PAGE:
NEW YORK (Reuters Health) – A multicenter center study has shown that adding cetuximab to neoadjuvant chemotherapy and radiotherapy improves overall survival after excision of high-risk rectal cancer.
However, it does not improve complete response rates, according to a report online April 2nd in the Journal of Clinical Oncology.
While the results confirmed the efficacy of neoadjuvant chemotherapy in the treatment of high-risk localized rectal cancer, the authors say “we do not currently recommend the routine use of cetuximab in this patient population.”
Dr. David Cunningham, with the Royal Marsden Hospital in Sutton, Surrey, UK, and colleagues note that cetuximab is a potent radiosensitizer, and they explain that they previously conducted a phase II trial that demonstrated the feasibility of administering neoadjuvant oxaliplatin and capecitabine (CAPOX) before chemoradiotherapy and total mesorectal excision in patients with poor-prognosis rectal cancer.
In the current study they examined the benefit of adding weekly cetuximab to the CAPOX course in that protocol. Their analysis focused on 90 patients with KRAS/BRAF wild-type rectal tumors, which are likely to be susceptible to anti-EGFR therapy.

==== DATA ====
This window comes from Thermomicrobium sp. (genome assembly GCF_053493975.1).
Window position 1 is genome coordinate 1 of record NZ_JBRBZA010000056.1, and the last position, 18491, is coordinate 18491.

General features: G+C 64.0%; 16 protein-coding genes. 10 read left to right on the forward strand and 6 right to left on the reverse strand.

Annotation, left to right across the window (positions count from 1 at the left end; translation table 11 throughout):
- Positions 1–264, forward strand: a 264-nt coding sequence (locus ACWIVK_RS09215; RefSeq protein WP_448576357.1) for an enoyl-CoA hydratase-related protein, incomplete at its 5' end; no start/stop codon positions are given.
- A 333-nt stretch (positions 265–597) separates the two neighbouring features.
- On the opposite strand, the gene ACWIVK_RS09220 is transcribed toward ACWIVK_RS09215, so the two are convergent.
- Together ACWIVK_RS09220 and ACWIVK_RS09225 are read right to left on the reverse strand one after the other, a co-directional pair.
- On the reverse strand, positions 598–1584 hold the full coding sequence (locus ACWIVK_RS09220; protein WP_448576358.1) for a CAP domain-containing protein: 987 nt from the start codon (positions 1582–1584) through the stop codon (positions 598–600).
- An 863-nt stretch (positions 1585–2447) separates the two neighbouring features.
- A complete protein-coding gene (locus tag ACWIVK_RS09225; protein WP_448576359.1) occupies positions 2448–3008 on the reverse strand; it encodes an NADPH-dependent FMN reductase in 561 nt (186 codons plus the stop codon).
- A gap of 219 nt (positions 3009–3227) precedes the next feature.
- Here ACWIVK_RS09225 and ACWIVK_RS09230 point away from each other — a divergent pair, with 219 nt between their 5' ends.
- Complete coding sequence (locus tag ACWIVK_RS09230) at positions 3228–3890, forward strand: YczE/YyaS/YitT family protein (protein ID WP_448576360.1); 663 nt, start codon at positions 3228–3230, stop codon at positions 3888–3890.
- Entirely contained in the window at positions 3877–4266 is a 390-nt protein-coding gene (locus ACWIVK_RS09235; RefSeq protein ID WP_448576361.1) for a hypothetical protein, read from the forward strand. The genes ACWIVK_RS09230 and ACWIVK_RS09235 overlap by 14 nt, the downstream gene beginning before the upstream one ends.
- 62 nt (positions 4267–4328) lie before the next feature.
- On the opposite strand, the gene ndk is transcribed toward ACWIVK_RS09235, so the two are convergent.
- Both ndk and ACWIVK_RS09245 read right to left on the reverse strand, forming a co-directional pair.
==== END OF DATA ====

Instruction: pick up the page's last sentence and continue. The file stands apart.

The primary endpoint of a complete response was not significantly different with or without cetuximab added to CAPOX (11% vs 9%), the investigators report. Also, progression-free survival was similar in the two groups (hazard ratio 0.65; p=0.363).
Cetuximab did improve some secondary measures, however. The radiologic response rates in the two arms were 71% vs 51% (p=0.038) after the neoadjuvant chemotherapy course and 93% vs 75% (p=0.028) after preoperative chemoradiation.
Furthermore, cetuximab was associated with better overall survival, with a mortality hazard ratio of 0.27 (p=0.034), Dr. Cunningham and colleagues report.
They conclude, “On the basis of these results, there are sufficient data to indicate that cetuximab has some biologic activity in this setting, and further evaluation in combination with alternative chemotherapy backbones may yield more promising results.”
The study was funded by the National Institute for Health Research Biomedical Research Center, the Pelican Cancer Foundation, and the Peter Stebbings Memorial Charity. Merck provided a research grant and cetuximab and Roche provided capecitabine; the authors say neither company was involved in the design or analysis of the study.
J Clin Oncol 2012.